Sugar - What you need to know!

We all know we should eat less sugar, and yet we can't stay away from it. And you might find the claims on your food packaging confusing.

So what do you have to know, in order to choose what you eat?

Does it contain sugar?

Have a look at the table of nutritional values. Mostly you will find the amount of sugar per 100g or ml of the food. To give you an idea, Coke, which is considered a very sweet drink, contains 10,5g sugar for each 100ml and Minute Maid Orange Juice has 11.5 g/ 100ml. Water has 0g.

An orange has 9g/100g and dates have 63g/100g.

Sugar has 100g/100g

Sweet food should be eaten occasionally and with moderation. Especially "free sugars", sugar that is added in your food, should be avoided while the sugar in fruit is mostly ok.

Often seen on food packaging, these sugar-related claims have different meanings, which is not always clear. Here are the three most common ones:


This claim is used on products where no sugars are added. That includes normal sugar, but also unrefined cane sugar, syrups, honey, coconut blossom nectar etc, which have very similar nutritional values. You might still find sugar in this product, when it occurs naturally in the ingredients like in fruits. An apple does not contain ADDED sugar. Some products can actually be very sweet, even without added sugars, for instance smoothies, dried fruits and energy balls.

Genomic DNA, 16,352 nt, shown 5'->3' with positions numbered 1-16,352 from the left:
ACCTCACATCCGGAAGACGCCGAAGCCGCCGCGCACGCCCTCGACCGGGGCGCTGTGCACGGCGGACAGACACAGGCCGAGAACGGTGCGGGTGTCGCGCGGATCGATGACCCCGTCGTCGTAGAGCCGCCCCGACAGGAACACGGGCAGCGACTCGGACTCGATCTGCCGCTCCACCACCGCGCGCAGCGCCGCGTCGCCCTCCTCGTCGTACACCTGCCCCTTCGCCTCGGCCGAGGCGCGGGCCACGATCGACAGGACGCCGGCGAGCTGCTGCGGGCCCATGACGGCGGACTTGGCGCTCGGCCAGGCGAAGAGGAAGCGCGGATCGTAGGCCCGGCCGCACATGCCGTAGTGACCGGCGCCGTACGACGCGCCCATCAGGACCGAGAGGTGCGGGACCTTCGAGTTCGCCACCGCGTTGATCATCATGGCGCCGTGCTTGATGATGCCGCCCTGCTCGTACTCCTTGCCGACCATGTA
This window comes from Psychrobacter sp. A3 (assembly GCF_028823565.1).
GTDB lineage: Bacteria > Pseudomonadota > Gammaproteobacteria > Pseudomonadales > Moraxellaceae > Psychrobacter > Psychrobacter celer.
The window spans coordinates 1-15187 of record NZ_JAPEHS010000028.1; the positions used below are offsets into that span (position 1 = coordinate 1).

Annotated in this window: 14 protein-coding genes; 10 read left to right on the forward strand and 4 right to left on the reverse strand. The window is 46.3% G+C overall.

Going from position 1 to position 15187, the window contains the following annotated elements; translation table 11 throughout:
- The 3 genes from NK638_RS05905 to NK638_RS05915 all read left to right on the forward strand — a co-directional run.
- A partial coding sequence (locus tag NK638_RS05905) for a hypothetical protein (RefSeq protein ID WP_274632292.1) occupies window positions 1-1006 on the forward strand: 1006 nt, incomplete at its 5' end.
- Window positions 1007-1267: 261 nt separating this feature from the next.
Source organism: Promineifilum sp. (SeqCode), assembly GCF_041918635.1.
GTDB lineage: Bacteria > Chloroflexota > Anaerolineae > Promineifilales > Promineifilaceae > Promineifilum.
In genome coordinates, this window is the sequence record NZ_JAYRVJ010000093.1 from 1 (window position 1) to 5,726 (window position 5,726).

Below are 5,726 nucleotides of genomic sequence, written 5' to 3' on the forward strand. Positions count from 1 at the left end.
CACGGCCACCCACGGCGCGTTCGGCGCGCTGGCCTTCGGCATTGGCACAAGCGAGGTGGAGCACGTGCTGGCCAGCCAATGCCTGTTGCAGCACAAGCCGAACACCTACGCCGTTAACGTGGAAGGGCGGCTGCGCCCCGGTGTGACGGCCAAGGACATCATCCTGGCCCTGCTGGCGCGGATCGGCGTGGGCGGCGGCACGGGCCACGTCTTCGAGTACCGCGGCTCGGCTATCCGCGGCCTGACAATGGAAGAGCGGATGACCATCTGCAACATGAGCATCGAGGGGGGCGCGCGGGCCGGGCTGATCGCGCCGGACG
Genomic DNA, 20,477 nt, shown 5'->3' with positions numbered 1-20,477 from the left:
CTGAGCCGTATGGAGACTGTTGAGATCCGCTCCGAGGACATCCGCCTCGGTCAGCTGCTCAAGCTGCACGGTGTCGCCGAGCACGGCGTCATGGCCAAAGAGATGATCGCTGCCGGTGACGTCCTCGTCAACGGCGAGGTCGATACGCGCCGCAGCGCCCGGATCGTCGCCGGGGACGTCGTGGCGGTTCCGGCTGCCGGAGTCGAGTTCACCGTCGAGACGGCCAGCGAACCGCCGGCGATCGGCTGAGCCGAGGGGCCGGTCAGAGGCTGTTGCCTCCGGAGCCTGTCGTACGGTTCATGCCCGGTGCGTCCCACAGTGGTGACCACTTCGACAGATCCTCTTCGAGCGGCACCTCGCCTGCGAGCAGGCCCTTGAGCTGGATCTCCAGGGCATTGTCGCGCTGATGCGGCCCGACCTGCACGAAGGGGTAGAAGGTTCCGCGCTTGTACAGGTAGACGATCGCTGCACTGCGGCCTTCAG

NO REFINEd sugar

This means that sugars have been added to the product, but not refined white sugar. This claim can be used on products where unrefined cane sugar, honey, agave and maple syrup, coconut blossom nectar etc has been added. Usually it means that the sugar used is of a better quality. This is better than industrial sugar, but should still be eaten with moderation.


If you want to avoid sugar alltogether, you should look for SUGAR-FREE. This applies to products with less than 0,5g sugar per 100g. But carefull, these products are often intended for people that may not eat sugar, but still want something sweet. They often contain sweeteners such as sorbitol or aspartam, which are belived to be even worse for our health.

4 tricks to reduce sugar

- Drink water / do not drink sweet drinks. Those drinks are just pure excess sugar. If water is too boring have a coffee or tea (in moderation) or a nice herbal tea.

- Some food are for special ocacsions: Candy and cake are for birthdays and parties, not for evary day.

- Home made is always better! Industry adds lots of "hidden" sugars in food that is not even supposed to be sweet like sauces, prepared meals, marinades... By cooking yourself you kow what's in your food.

- Replace over-sweetened industrial foods with more reasonable / better quality alternatives. By comparing nutritional values on the labels you will see that jam or cornflakes or chocolate can have very different amount of sugar. And the sweetest one is rarely the tastiest!


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